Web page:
By now you’ve heard about the ruckus created over the checkout sales clerk at Sainsbury store who refused to serve a customer until she finished her phone call. This has given rise to many people throwing their support behind the clerk and anger that the store wouldn’t back her up. I think this incident is showing that people are really fed up with bad cell phone manners. I’ve put together my own wish list of civil cell phone use.
- Obey the 10 foot rule…if there is someone within 10 feet of you, move to another area to have your conversation.
- Turn off the phone at business meetings, movie theatres, places of worship and the library.
- Line-ups, public transit & medical centres aren’t appropriate places to have cell phone conversations. The other people around you are held “hostage” listening to the details of your personal life.
- It’s incredibly rude to continue talking on your cell phone when doing business with a person in the flesh who is right in front of you. Finish the phone call and then be attentive to the coffee/retail sales assistant.
- Conversely, coffee/retail assistants should be giving the customer in front of them their full attention instead of answering the business phone.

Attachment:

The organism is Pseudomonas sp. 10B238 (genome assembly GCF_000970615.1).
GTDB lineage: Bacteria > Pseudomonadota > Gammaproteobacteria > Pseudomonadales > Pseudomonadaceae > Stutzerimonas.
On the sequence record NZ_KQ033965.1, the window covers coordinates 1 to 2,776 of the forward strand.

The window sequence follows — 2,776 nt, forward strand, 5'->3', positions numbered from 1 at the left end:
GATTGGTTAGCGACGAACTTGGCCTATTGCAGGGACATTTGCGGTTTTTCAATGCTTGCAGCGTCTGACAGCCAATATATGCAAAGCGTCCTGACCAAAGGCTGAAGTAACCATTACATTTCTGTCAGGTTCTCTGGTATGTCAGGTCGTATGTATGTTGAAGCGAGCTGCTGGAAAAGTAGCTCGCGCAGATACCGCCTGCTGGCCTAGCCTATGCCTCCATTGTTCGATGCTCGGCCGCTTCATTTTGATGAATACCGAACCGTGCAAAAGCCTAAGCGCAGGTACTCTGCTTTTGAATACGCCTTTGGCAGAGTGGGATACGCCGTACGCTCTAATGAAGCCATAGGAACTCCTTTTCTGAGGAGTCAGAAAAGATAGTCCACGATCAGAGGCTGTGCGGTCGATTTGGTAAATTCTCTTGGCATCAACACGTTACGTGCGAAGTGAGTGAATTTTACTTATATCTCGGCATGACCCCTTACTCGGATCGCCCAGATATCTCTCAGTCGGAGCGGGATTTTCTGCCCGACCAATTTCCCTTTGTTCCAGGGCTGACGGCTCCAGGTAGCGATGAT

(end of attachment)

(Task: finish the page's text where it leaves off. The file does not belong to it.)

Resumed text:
- Parents, turn off the gadgets when you’re at the playground or walking with your children. Too often, I’ve seen toddlers walking too close for comfort near the curbside while mom is absorbed with her smartphone.
- Work isn’t the place to up-date the Facebook status or be checking personal emails every minute. Turn it off completely as you have work to do!! That’s why the company pays you a salary!!
- Checking your email while talking to someone is very disrespectful, for obvious reasons.
- Avoid leaving lengthy voicemail messages…get to the point quickly. Chances are better that the person will return your call
- Do you need to have a difficult conversation with a friend/work colleague? A text message may go awry since the potential is high that there’ll be misunderstandings. Pick up the phone and arrange a face to face meeting so the full message can be conveyed accurately through body language & voice inflection together.
- Texting while driving or even walking is a dangerous mix. Whole families have been wiped out in tragic accidents because the driver was texting. Distracted pedestrians have been hit and killed by vehicles, also. The same goes for cell phone conversations using “hands-free” devices. There is a cognitive disconnect when talking & driving. This is one time when multi-tasking could prove deadly.
Cell phones won’t be going away any time soon. They are an excellent tool but like anything else, a tool is only helpful when used correctly. Remember your children are watching & listening to your example!!
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